Here are a few stories and items that caught my eye this week, but I have not had time to build-out to a full post: The FCPA Enforcement Report of the First Quarter of 2009 from The FCPA Blog
We count seven Foreign Corrupt Practices Act enforcement actions since the start of the year, including indictments, pleas and settlements, along with one newly disclosed investigation. Four of the enforcement actions involve individuals, and four relate to KBR. By this time last year, there had been just a couple of new enforcement actions (2008 finished with eleven organizations and twenty-six individuals being either charged with new FCPA offenses, settling enforcement actions, or having charges amended, reinstated or affirmed). Here’s this year’s rundown so far: . . .
Profiles in Power: The 20 most influential general counsel in America from the National Law Journal
In this inaugural publication of The National Law Journal’s Most Influential General Counsel, we have highlighted 20 attorneys whose leadership has proven strong — and even creative — during the turmoil in the legal industry.
OIG Recommends Action on Reg D Issues, Form D Changes from Melissa Klein Aguilar of The Filing Cabinet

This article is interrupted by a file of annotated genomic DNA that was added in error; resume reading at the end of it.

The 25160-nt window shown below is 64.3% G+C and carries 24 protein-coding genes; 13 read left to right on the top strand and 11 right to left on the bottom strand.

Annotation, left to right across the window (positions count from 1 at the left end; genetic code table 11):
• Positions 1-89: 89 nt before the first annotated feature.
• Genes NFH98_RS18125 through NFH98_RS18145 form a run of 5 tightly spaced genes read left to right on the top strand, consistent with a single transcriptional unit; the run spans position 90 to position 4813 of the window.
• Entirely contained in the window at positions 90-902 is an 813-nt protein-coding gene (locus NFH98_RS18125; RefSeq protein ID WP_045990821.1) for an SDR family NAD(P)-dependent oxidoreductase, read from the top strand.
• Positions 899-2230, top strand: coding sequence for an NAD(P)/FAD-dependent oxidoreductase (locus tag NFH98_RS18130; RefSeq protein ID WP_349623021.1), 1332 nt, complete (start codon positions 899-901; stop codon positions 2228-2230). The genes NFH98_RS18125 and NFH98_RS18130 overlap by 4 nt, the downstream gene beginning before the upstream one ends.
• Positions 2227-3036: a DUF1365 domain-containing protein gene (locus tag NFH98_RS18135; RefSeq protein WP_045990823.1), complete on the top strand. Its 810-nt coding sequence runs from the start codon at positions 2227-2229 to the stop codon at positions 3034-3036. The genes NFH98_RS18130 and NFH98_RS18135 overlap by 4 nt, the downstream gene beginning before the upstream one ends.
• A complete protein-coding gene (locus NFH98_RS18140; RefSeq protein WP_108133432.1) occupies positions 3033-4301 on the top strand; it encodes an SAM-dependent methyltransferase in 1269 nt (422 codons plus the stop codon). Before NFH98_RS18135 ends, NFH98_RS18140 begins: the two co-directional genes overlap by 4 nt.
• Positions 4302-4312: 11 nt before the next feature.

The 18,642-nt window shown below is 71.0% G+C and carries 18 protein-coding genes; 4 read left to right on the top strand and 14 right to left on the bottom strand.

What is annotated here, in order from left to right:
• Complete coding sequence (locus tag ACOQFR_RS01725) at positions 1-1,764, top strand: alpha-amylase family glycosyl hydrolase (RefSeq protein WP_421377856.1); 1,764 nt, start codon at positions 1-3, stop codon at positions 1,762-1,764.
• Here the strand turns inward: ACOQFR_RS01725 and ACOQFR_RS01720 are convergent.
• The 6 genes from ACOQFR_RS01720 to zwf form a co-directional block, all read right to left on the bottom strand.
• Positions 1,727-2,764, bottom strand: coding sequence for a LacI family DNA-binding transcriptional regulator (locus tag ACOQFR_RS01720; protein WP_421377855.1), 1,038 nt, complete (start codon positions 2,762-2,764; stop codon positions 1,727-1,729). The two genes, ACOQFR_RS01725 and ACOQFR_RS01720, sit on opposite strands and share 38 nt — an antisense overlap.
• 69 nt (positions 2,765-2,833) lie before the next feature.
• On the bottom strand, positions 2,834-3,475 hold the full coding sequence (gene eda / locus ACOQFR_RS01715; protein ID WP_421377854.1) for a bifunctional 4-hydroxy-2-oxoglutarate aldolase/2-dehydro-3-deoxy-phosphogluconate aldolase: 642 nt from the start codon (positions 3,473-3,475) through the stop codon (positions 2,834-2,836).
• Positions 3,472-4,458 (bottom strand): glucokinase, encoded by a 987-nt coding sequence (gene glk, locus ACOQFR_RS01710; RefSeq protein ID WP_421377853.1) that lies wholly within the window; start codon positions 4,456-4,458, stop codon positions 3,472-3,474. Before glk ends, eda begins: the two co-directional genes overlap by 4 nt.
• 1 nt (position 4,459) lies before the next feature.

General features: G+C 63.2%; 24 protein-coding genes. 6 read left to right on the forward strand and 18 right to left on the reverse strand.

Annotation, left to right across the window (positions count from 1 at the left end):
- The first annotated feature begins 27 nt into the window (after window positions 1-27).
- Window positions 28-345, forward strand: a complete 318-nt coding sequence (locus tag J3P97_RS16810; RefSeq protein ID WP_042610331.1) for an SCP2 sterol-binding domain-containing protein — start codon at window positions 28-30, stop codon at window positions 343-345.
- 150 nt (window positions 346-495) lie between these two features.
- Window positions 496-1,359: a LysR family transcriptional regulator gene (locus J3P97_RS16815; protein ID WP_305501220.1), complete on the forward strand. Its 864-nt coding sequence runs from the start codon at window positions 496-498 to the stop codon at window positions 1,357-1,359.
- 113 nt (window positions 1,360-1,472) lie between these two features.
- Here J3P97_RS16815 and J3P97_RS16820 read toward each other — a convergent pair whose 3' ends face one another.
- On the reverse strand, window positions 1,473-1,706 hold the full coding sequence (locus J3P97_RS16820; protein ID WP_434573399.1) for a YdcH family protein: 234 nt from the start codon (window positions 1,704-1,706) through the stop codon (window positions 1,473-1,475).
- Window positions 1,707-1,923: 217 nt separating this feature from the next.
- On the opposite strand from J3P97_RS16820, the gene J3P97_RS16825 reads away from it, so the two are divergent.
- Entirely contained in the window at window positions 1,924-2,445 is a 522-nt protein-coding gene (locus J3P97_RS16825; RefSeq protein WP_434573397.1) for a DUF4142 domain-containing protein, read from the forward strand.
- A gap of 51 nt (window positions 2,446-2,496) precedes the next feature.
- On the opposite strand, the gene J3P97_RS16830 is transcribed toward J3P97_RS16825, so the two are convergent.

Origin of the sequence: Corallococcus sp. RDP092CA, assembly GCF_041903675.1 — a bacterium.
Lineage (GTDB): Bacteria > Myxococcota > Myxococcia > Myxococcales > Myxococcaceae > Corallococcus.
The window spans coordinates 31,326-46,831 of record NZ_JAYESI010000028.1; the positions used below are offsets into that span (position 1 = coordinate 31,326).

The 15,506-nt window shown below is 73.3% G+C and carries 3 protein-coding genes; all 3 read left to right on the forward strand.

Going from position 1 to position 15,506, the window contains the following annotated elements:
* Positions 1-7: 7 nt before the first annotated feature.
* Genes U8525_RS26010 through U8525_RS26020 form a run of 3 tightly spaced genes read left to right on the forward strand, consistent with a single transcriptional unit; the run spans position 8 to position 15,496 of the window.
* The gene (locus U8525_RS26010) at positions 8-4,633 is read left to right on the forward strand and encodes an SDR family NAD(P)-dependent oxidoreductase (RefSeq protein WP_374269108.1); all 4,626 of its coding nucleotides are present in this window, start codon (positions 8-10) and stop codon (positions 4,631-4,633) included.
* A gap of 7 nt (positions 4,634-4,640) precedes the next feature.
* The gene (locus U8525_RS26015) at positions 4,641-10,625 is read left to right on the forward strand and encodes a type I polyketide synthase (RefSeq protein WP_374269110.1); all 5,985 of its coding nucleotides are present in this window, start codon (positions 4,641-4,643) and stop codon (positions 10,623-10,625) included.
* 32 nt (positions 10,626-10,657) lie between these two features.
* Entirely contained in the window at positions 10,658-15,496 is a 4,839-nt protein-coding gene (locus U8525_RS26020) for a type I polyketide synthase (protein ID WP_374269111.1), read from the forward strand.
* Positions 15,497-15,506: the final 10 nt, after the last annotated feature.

The Securities and Exchange Commission should take steps to better ensure compliance with Regulation D, to act when it finds non-compliance, and should make better use of Form D information. That’s according to a March 31 report by the SEC’s Office of Inspector General, which reviewed Corporation Finance’s process for assessing whether companies appropriately use Reg D, the rule that allows exemptions from federal registration under the Securities Act of 1933 for limited offerings of securities.
Mass. Regulator Accuses Madoff Feeder Fund of “Fraud” by Kevin LaCroix of The D&O Diary
In an April 1, 2009 administrative complaint (here), Massachusetts Secretary of the Commonwealth William Francis Galvin accused Madoff feeder fund Fairfield Greenwich Advisors and its Bermuda affiliate of “complete disregard of its fiduciary duties to its investors” and of “flagrant recurring misrepresentations” that “rise to the level of fraud.”
Answering President Obama’s call to increase citizen participation in government, the U.S. General Services Administration is making it easier for federal agencies to use new media while meeting their legal requirements. For the past six months, a coalition of agencies led by GSA has been working with new media providers to develop terms of service that can be agreed to by federal agencies. The new agreements resolve any legal concerns found in many standard terms and conditions that pose problems for federal agencies, such as liability limits, endorsements, freedom of information, and governing law.
YouTube Edu – Law Law School Lectures on YouTube